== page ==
How to Handle Client Questions About Schools and Neighborhoods

Clients often ask questions about neighborhoods and schools when shopping for a home. Brokers and agents should take care when answering to avoid fair housing violations.
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When deciding on a property, many home buyers tend to be influenced by the neighborhood and the local school district. Questions about school districts and neighborhoods are often fielded by real estate professionals, and for good reason. The salesperson is often seen as the community expert.

Answering these questions can be tricky, and agents should start by making sure they’re up to date in their REALTOR® Code of Ethics training and have a firm understanding of fair housing laws before providing answers. These two resources provide foundational directives for real estate professionals, which enables an agent to share information about schools in a way that best serves the client while adhering to regulations.

To avoid inadvertently steering clients in one direction over another, real estate professionals can also offer resources—objective data from school board websites, for example. Doing so comports with a real estate professional’s obligations and positions them as a trusted resource to clients.

When Ron Phipps, principal broker at Phipps Realty in Rhode Island and Massachusetts, meets with new clients and they start asking about schools or neighborhoods, he explains that he is their “source of sources,” meaning he can direct clients to a variety of sources that will give them more objective and reliable information so clients can make decisions for themselves about whether a particular school or neighborhood meets their desired criteria.

Rather than give out opinion-based information about a neighborhood or school, real estate professionals can ask their clients to define what they want and then provide the client with the reliable resources to help them make their own decisions.

For example, if clients ask whether ABC Elementary School is a good school, the best response you can provide is to guide them to third-party information, such as the school district’s website, so the clients can learn more on their own and come to their own conclusion. You can also build relationships with local schools, so you know where to direct your clients' inquiries. The key is to give buyers the resources they need to make the decision for themselves. Let objective information, not subjective information, be the guide.

Understanding the Legal Side

In 2014, the National Association of REALTORS® issued guidance about steering buyers.

Steering occurs when an agent directs a buyer toward or away from a neighborhood because of the buyer’s race, national origin, religion or other characteristic protected under the Fair Housing Act. One way such “directing” can occur is when an agent expresses his or her own positive or negative views about communities or schools, the purpose of which is to direct a buyer of a particular identity toward or away from a community. In that instance, the agent may be stating a housing preference based on race, national origin, or another protected characteristic, which violates the Fair Housing Act and the REALTOR® Code of Ethics.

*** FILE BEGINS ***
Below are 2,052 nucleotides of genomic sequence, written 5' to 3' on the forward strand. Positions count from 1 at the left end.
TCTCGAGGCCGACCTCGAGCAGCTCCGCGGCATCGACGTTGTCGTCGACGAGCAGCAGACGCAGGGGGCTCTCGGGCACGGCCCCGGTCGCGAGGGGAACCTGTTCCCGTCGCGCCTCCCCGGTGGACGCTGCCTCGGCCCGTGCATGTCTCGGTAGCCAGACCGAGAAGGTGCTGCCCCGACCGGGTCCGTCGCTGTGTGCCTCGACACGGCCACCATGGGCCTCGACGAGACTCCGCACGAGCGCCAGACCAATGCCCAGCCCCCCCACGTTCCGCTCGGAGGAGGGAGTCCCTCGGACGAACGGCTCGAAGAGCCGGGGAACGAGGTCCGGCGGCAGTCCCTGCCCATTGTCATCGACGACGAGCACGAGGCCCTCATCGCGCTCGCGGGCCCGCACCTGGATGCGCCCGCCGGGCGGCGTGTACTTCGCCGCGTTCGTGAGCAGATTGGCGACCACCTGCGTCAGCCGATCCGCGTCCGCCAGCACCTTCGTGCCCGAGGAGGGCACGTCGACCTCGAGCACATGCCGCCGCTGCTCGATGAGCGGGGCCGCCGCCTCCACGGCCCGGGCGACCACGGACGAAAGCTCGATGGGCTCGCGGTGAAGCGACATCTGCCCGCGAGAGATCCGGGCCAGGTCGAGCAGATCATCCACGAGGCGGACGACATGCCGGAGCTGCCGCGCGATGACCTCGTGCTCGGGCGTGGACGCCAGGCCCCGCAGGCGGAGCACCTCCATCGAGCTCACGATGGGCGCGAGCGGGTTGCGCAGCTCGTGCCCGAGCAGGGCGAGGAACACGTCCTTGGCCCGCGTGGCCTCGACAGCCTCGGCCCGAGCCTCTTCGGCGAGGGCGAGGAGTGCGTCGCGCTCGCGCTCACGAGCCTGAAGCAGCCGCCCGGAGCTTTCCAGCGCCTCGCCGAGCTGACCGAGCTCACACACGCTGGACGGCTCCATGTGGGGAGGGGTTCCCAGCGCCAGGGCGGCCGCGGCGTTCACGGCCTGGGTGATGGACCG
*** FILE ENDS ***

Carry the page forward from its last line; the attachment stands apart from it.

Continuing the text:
In 2019, Newsday published a multiyear, multiplatform investigation which unveiled extensive racial steering by real estate agents in New York, who directed homebuyers to specific homes and locations based on their race. The exposé also reported that real estate professionals subjected buyers of color to more strenuous eligibility criteria than their white counterparts. Though the Newsday piece focused on one state, it opened up questions about the industry as a whole.

The reality is that most agents likely have good intentions behind answering client questions about neighborhoods and schools. Intentions, good or otherwise, matter little though when bias might be at play.

“Unfortunately, it’s very easy for a real estate professional to begin down a slippery slope of a potential Fair Housing violation when answering questions about schools or neighborhoods,” says Natalie Davis, at The Evolution Group powered by Keller Williams Downtown Denver LLC.

An expert in the Diversity, Equity and Inclusion (DEI) space, Davis co-facilitates a training called Bias Override alongside industry professionals like Phipps. During the three-hour training, attendees learn how implicit bias might inadvertently lead to fair housing violations.

Being a Source of Sources

Schools have long been a difficult fair housing topic, says Alexia Smokler, Director of NAR’s Fair Housing Policy & Program in Washington, D.C. Questions about schools come up all the time, and even with buyers who don’t have kids since living within a specific district could affect resale.

“We never want to direct clients toward or away from certain school districts based on hearsay or impressions. Implicit biases about the demographics of the students in a school can affect our perception of what schools are good or bad,” she adds.

Many agents opt to point their clients to third-party sources, but many of these sources rate schools based on test scores alone, which presents its own set of issues.

“Test scores don’t measure the quality of the teaching in schools. They also don’t measure if the school has a program designed for your child. When you are a parent and are looking at schools, you want particular things such as special needs, sports, science or music programs. Test scores don't give any of that.”

This is why it’s important to “Have your clients get information about local schools directly from the source,” she says.

In addition to directing clients to the school district for information, agents can also use NAR’s RPR® (Realtors Property Resource®). RPR® uses a tool called Niche, which captures more information about schools than just test scores, she says.